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On the benefit tour... hearing about personnel systems at the NIH Children's Inn benefit

FCW was part of AFCEA Bethesda's annual benefit for the NIH Children's Inn this weekend. This is always one of my favorite events of the year in part because it is such an amazing cause. The Children's Inn is similar to the Ronald MacDonald Houses that are around the country -- they offer a home for the families of seriously ill children who end up having to spend so much time at the hospital. This year, Amy Knopfmacher spoke. A suburban Washington, D.C. high school student, she has been fighting cancer, which has necessitated chemotherapy. She is clearly a very brave young woman who has been asked to deal with way too much for her age.

There was also an auction of two quilts designed and made by the kids at the Children's Inn. There was also an auction of a Harley Davidson motorcycle, which was won by Larry Rosenfeld, chief executive officer at Sage Communications. (I'm sticking to my bicycle – of the pedal variety.)

During dinner, I set next to a long time Pentagon worker who is involved in the Defense Department's personnel reform measures, which they call the National Security Personnel System.

It was an interesting conversations because I was under the incorrect impression that the court decision had largely halted the personnel changes until the lawsuit issues had been resolved. But apparently DOD has only delayed implementing the systems for union employees.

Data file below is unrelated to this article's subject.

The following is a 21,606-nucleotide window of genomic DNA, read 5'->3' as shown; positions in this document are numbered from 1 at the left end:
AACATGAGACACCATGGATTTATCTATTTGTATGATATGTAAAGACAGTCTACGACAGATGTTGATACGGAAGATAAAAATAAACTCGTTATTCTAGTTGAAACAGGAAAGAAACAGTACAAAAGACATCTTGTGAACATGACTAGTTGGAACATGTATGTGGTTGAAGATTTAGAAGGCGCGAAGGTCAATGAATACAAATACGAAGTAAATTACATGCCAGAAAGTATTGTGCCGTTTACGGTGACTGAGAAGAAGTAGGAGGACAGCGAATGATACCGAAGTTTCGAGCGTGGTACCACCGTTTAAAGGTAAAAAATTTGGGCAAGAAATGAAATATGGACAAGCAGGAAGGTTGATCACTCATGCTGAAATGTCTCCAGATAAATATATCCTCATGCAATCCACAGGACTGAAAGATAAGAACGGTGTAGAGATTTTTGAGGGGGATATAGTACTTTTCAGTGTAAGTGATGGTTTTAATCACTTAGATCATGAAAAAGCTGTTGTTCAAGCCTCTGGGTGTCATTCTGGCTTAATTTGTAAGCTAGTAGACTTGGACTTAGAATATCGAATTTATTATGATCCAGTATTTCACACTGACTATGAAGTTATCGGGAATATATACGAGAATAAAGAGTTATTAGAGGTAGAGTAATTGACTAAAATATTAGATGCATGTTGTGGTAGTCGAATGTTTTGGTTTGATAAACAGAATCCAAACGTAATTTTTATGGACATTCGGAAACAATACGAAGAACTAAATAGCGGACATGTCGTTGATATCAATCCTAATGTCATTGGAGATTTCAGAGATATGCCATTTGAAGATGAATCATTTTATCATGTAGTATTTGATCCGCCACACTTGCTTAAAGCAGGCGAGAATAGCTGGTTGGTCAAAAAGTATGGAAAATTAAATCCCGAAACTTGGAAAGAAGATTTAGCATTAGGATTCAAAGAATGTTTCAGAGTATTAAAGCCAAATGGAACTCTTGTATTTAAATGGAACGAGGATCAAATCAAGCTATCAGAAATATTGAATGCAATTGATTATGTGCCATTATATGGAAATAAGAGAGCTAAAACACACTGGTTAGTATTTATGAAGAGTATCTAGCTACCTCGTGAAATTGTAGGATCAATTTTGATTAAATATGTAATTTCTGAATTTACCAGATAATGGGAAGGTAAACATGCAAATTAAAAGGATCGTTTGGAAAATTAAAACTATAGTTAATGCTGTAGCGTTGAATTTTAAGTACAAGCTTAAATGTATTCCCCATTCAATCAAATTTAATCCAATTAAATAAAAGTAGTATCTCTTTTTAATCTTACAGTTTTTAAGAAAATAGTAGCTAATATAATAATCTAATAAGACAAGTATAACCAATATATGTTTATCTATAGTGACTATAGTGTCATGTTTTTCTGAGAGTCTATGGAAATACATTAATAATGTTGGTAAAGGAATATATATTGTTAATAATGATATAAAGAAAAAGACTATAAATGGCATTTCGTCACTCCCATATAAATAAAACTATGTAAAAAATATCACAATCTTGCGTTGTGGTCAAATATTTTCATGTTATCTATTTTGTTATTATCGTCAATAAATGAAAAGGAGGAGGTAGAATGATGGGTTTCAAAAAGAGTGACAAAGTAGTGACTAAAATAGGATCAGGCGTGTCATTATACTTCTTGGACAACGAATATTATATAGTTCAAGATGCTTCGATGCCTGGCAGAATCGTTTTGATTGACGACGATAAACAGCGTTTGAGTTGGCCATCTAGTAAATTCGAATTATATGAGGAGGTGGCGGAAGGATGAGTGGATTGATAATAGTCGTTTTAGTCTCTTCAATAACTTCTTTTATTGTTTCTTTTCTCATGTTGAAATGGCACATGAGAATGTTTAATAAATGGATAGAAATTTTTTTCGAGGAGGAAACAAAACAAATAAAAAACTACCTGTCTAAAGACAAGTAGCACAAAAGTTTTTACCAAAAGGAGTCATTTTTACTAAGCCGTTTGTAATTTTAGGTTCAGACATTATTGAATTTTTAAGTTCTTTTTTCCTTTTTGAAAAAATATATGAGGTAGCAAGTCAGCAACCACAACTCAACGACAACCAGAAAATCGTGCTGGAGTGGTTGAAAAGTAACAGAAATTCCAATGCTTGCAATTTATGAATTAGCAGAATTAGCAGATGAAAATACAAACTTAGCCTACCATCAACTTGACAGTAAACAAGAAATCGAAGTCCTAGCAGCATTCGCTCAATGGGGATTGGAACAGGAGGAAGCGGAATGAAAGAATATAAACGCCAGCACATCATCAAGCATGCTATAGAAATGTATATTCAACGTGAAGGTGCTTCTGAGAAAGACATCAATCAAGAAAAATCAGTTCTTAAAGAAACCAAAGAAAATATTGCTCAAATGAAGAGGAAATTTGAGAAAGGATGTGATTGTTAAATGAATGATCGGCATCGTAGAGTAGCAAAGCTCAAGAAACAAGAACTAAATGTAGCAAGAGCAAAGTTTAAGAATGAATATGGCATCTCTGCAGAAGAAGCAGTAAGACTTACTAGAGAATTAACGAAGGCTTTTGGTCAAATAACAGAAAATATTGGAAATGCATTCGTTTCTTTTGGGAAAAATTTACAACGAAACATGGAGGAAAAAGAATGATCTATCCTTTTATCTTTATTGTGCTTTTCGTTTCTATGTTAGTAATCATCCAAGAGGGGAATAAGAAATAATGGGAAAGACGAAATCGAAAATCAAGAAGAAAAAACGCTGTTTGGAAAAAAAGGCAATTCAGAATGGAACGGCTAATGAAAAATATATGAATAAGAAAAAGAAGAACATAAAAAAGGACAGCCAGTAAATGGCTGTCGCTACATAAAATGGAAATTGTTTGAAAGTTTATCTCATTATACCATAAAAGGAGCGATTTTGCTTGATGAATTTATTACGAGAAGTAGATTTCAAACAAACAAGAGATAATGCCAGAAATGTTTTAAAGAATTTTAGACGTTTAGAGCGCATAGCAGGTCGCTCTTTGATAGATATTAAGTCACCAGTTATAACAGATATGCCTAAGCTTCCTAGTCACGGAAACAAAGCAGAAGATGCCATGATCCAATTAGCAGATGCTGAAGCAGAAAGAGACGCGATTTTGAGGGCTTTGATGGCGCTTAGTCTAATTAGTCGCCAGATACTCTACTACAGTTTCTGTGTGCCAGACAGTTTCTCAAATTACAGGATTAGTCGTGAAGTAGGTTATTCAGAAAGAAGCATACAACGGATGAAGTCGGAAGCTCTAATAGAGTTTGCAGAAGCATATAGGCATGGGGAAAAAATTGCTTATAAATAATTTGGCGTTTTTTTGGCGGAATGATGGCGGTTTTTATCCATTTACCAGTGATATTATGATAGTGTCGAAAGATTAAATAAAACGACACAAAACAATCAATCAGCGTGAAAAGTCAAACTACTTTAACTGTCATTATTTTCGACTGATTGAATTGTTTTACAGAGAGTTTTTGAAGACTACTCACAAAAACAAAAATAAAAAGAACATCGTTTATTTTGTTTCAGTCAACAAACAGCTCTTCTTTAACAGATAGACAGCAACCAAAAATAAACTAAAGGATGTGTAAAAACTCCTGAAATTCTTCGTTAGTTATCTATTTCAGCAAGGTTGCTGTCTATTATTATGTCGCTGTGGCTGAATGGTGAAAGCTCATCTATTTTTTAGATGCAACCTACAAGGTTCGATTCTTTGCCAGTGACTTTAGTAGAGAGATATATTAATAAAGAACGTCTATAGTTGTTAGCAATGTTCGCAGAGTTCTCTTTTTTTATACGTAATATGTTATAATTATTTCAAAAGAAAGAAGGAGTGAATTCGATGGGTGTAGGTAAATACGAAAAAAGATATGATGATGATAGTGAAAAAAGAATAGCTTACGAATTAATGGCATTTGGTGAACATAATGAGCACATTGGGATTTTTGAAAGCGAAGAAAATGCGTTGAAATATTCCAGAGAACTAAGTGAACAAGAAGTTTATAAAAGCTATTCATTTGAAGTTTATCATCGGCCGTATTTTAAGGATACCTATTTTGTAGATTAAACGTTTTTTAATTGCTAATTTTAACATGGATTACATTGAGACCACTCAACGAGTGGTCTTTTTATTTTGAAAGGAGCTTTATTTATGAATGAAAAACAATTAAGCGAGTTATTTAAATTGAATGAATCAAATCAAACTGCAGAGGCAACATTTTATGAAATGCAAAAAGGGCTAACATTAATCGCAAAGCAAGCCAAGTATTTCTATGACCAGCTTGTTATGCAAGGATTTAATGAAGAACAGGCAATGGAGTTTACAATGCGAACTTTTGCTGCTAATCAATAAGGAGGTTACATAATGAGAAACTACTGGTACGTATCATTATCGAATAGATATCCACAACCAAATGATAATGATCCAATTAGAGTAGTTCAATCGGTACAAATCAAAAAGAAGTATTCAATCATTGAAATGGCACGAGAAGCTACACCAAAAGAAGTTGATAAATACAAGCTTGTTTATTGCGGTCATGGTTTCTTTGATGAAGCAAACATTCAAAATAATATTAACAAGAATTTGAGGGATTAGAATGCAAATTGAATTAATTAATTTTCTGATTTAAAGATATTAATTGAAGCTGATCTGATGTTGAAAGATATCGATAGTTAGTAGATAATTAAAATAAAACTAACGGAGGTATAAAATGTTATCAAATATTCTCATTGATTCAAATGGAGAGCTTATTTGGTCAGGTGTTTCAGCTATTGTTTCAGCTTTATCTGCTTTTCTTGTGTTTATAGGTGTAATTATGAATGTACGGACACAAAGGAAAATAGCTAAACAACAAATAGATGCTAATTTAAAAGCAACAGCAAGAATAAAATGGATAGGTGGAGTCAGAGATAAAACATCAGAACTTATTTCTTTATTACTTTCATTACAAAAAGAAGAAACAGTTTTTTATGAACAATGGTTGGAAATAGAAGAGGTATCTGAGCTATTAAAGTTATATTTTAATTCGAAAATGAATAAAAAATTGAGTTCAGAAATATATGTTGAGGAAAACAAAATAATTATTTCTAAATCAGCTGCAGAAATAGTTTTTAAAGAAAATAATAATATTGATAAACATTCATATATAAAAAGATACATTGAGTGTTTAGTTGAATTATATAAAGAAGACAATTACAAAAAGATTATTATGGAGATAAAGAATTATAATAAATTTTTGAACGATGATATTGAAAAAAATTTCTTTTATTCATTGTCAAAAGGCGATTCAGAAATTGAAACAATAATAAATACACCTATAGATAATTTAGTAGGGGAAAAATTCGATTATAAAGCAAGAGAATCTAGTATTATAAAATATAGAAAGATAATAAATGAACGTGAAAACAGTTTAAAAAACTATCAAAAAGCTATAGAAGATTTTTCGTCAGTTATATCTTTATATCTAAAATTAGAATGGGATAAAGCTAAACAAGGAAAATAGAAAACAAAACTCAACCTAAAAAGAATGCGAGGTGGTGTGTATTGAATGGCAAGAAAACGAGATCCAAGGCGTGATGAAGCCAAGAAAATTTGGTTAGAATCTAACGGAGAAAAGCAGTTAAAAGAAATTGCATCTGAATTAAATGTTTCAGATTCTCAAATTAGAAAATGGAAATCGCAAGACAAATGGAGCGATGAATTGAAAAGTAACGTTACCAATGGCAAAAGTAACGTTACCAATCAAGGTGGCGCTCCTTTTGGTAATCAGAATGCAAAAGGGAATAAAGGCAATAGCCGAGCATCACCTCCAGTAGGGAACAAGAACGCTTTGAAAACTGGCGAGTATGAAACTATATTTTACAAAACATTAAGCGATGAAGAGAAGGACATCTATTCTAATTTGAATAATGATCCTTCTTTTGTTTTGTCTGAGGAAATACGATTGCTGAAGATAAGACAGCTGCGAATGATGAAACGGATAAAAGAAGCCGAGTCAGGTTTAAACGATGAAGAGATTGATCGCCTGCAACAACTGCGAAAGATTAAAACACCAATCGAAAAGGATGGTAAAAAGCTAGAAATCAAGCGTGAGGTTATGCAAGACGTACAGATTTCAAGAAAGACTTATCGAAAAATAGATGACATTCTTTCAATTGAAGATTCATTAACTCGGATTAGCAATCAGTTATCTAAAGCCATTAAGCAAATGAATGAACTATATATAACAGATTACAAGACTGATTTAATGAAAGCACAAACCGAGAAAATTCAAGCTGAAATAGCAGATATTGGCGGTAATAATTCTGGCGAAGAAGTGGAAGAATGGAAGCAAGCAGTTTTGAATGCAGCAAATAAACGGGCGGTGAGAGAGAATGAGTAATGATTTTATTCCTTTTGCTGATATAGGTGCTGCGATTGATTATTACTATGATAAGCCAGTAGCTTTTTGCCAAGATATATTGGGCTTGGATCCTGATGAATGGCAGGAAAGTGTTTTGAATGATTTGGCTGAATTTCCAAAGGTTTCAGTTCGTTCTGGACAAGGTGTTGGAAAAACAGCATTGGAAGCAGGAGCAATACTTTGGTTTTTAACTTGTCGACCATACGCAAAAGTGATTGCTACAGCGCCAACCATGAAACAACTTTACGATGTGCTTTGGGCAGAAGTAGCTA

If you haven't been following this all that closely – and if you are a fed, you may want to – the personnel changes both at DOD and at the Homeland Security Department seek to create a greater link between pay and performance. And it is a concept that seems so simple, but as we well know, nothing is simple.

The person who I sat next to on Saturday – who has enough time so he will not really be impacted – but he said he has been at DOD long enough to know there is very little that doesn't get messed up in some way and that people are concerned that the personnel system is too important to take a chance. He noted that performance systems inevitably becomes an 'everybody gets an A' system… and therefore no longer becomes viable.

The concerns I had been hearing was that people didn't have faith in managers ability to truly assess performance.

It is a fascinating story that we will continue to follow.

Posted by Christopher Dorobek on Apr 05, 2006 at 12:15 PM


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